If you are lucky, you will get to build your own model from scratch, but most often you will be handed someone else’s model to validate, modify, and make your own. One of the toughest tasks for any financial modeller is trying to use, understand, audit, or validate an existing model. While it may seem like a simple enough task where the hard work is already done, the real challenge will be to understand how the model was designed.
Excel is such a flexible tool, and there are so many different ways to achieve the same end, that trying to understand the way a model has been built is like trying to get inside another modeller’s mind! Give three different modellers a problem, and you’ll undoubtedly have three different model designs, as each modeller will approach the model design in a different way and almost certainly using different formulas.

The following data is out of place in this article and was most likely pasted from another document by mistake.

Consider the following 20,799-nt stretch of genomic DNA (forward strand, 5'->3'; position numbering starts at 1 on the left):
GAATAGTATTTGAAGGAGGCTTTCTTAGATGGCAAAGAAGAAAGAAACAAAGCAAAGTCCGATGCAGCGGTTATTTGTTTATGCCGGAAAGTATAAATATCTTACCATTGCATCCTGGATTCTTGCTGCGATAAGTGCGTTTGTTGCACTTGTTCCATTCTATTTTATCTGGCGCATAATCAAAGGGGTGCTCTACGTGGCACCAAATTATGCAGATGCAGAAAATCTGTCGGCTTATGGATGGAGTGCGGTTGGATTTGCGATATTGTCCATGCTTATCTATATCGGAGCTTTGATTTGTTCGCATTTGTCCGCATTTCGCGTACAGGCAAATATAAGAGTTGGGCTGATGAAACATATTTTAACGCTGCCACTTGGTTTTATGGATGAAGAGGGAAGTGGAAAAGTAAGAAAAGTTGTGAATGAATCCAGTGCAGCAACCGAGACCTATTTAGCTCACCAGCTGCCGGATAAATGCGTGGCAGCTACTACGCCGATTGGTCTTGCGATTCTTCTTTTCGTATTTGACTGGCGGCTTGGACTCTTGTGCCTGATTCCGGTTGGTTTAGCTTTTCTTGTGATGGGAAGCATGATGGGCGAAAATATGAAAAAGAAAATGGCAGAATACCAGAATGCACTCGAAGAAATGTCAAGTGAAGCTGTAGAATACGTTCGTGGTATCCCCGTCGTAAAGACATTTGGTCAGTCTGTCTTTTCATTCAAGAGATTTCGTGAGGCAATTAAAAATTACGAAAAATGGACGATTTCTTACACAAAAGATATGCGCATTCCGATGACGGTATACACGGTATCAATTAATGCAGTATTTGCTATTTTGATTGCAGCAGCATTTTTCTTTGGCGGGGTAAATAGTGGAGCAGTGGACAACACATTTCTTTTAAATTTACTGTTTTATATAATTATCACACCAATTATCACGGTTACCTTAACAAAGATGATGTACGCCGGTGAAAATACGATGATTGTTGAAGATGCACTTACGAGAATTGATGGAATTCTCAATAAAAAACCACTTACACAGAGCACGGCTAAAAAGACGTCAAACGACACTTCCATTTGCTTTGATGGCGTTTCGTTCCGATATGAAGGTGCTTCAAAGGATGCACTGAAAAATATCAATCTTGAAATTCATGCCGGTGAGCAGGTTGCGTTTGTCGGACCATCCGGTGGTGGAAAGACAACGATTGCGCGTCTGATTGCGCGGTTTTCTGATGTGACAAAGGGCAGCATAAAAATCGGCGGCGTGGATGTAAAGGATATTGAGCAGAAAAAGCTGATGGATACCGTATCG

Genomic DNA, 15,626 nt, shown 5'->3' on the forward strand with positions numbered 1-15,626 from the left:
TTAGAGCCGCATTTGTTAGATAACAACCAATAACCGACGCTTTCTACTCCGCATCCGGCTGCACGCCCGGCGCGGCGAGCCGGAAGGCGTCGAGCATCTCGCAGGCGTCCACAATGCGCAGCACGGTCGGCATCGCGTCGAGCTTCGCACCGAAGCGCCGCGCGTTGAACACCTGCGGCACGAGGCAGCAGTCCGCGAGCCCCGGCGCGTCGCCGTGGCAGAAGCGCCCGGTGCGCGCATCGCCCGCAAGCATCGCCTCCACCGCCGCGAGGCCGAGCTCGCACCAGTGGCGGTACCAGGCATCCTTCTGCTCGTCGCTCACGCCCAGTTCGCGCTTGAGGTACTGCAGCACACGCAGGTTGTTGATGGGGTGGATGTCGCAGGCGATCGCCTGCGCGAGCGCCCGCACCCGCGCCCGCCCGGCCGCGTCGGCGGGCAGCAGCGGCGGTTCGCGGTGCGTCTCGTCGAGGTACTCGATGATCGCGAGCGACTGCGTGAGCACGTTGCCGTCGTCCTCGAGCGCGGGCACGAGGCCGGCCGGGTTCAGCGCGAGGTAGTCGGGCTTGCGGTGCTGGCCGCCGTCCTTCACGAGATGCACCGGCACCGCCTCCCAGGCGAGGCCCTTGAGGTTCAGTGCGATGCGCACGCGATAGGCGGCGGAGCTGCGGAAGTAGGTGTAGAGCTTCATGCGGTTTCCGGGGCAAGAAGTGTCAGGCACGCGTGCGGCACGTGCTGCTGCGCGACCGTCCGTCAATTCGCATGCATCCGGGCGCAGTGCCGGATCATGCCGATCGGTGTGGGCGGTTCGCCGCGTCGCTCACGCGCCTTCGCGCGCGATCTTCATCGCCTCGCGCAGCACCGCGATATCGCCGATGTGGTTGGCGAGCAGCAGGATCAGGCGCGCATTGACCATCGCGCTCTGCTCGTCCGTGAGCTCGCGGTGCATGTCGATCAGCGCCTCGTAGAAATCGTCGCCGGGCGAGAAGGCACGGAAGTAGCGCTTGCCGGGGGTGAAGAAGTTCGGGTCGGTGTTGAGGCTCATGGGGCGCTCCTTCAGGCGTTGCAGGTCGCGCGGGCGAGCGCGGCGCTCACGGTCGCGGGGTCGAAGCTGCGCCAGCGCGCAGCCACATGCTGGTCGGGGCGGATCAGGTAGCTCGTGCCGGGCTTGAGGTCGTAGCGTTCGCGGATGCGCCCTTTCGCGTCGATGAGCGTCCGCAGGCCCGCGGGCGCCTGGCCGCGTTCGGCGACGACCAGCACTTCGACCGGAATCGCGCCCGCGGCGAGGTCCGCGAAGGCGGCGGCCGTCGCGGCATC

Obviously the best place to start when trying to understand a model is to talk to the original designer, if that is at all possible. There is no one who understands the model better than the modeller who designed it in the first place. However, the original modeller is often unavailable, and we therefore need to allow the model to speak for itself.
If financial modelling best practice has been used, understanding a financial model in Excel should be a fairly straightforward task. However, many inherited models have not been built by professional modellers, but rather cobbled together by ...